Coronavirus-driven "demand destruction" hammers BP's profits
A New Zealand BP petrol station showing the decline in prices on April 11. Photo: Hagen Hopkins/Getty Images
Oil-and-gas giant BP reported an extremely steep decline in quarterly profits on Tuesday in a stark sign of how the collapse in demand and prices is affecting the world's biggest producers.
Driving the news: The London-based multinational posted a quarterly profit of roughly $800 million, a two-thirds drop from $2.4 billion in the same period last year.
- The results reflect lower prices, and "demand destruction" in March, among other forces. "The environment is brutal," CEO Bernard Looney told the Financial Times.
Why it matters: The report provides fresh detail into how the sector is planning to navigate a tough new landscape.
- "I think we’re in this for quite some time," Looney told Reuters. The company reported an increase in debt.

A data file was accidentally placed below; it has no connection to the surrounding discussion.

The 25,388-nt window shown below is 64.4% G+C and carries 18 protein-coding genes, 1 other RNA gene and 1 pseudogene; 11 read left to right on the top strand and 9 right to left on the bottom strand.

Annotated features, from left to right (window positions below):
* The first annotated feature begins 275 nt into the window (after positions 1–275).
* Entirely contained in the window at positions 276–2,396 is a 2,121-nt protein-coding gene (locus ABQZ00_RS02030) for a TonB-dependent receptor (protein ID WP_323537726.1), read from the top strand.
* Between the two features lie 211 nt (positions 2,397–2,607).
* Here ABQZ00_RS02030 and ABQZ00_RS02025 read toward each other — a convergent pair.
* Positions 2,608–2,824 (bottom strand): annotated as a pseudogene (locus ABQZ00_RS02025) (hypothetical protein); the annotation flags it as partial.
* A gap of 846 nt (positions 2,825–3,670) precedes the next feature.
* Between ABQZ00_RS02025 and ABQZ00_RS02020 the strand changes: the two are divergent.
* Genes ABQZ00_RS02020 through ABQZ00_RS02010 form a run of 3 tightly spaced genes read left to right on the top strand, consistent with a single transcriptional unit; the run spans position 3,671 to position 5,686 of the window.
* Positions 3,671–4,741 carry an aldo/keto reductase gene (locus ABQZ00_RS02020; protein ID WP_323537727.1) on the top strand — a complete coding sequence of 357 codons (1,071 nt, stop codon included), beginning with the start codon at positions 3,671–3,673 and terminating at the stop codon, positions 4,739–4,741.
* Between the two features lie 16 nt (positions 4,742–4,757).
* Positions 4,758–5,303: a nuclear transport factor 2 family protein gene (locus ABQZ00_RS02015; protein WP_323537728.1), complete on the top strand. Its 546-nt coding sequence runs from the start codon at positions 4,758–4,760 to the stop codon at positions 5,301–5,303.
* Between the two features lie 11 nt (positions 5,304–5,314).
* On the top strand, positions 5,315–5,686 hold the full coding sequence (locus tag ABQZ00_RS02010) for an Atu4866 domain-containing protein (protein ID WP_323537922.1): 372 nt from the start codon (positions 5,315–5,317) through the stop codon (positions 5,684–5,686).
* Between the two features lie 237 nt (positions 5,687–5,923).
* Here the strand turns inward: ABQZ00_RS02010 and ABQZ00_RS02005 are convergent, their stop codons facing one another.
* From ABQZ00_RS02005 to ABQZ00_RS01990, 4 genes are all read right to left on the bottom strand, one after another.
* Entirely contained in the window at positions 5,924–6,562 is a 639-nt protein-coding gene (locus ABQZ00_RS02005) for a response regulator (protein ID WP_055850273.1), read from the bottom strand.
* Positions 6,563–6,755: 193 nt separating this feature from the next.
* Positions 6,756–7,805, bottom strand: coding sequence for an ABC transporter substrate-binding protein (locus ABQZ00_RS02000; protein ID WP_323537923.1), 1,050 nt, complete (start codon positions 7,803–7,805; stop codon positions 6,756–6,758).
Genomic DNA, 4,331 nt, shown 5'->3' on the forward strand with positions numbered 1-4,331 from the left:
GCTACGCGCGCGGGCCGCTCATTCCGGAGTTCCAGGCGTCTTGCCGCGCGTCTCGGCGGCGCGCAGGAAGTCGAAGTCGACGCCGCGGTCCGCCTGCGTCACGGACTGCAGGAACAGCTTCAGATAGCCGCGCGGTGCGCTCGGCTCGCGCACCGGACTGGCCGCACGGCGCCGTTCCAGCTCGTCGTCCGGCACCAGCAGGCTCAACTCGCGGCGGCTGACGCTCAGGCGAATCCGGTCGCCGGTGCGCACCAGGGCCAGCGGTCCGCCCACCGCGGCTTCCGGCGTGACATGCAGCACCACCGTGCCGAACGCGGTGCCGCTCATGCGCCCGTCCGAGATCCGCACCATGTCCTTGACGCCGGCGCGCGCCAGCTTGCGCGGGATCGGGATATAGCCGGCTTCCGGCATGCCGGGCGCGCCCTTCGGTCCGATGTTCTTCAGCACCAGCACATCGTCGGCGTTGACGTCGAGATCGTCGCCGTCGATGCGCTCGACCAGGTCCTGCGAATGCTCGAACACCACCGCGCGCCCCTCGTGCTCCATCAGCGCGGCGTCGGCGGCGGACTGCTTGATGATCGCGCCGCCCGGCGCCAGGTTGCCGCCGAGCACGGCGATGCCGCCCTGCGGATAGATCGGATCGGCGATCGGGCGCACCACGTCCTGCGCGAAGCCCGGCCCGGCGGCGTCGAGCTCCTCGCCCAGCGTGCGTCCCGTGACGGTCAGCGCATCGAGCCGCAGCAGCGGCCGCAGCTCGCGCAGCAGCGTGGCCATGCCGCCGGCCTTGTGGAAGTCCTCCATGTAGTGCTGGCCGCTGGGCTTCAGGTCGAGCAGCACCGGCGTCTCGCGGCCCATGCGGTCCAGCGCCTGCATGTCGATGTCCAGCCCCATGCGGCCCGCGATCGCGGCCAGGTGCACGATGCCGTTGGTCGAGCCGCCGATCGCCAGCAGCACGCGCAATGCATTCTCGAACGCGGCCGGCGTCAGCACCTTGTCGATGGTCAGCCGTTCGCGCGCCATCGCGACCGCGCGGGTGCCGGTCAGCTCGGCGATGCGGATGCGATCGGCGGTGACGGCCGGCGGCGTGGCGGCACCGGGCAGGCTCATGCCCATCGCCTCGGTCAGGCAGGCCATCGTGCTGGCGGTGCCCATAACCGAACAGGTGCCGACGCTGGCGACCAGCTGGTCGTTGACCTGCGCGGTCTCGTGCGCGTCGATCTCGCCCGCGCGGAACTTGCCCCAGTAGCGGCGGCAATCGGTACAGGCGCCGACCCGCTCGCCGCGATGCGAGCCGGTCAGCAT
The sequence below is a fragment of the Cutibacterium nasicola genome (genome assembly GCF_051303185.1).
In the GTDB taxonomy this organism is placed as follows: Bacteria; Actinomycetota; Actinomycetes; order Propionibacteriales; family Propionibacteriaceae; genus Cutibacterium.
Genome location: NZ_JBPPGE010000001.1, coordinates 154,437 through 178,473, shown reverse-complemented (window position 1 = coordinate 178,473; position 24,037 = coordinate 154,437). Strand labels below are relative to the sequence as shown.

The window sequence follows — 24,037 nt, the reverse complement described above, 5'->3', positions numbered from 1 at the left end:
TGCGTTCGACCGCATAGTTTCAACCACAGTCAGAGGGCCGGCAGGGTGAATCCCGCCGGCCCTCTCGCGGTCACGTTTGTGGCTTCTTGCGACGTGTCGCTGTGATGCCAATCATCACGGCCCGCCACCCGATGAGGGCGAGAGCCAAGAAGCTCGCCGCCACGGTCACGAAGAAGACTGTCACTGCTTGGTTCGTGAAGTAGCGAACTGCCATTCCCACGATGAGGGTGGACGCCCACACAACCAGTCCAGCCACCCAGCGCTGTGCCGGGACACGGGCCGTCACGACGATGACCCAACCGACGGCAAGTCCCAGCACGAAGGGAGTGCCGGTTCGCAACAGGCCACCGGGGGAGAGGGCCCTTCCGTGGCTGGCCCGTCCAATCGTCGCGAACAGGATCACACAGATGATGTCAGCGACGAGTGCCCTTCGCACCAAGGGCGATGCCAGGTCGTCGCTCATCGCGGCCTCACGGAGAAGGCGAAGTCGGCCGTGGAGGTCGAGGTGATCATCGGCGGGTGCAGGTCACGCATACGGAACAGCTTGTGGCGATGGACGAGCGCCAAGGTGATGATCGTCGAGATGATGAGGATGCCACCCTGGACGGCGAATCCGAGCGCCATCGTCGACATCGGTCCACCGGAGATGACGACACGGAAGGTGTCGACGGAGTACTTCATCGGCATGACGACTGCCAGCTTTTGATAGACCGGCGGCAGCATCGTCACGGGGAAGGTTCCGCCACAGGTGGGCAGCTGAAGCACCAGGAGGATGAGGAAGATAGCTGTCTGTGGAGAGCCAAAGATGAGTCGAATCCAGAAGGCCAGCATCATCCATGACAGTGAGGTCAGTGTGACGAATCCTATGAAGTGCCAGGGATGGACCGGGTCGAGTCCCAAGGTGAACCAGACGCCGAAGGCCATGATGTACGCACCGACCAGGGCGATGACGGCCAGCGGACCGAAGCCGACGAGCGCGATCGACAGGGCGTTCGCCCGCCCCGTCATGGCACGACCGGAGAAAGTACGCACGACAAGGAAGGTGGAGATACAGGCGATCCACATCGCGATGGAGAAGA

- BP, which has already announced a deep spending cut, said it's taking other steps to shore up its finances, including a new $10 billion credit facility.
- The company said it's planning for a breakeven point below $35-per-barrel (Brent) in 2021.
What's next: More tough reports. Shell posts its results on Thursday, followed by ExxonMobil and Chevron on Friday.
- And looking ahead, the second quarter is likely to be even tougher. The International Energy Agency sees far greater demand loss during this period, with the trough coming in April and only slight recovery in May.
- BP expects its production to fall next quarter, and demand for refined fuels will be "significantly lower in BP’s key European and North America businesses."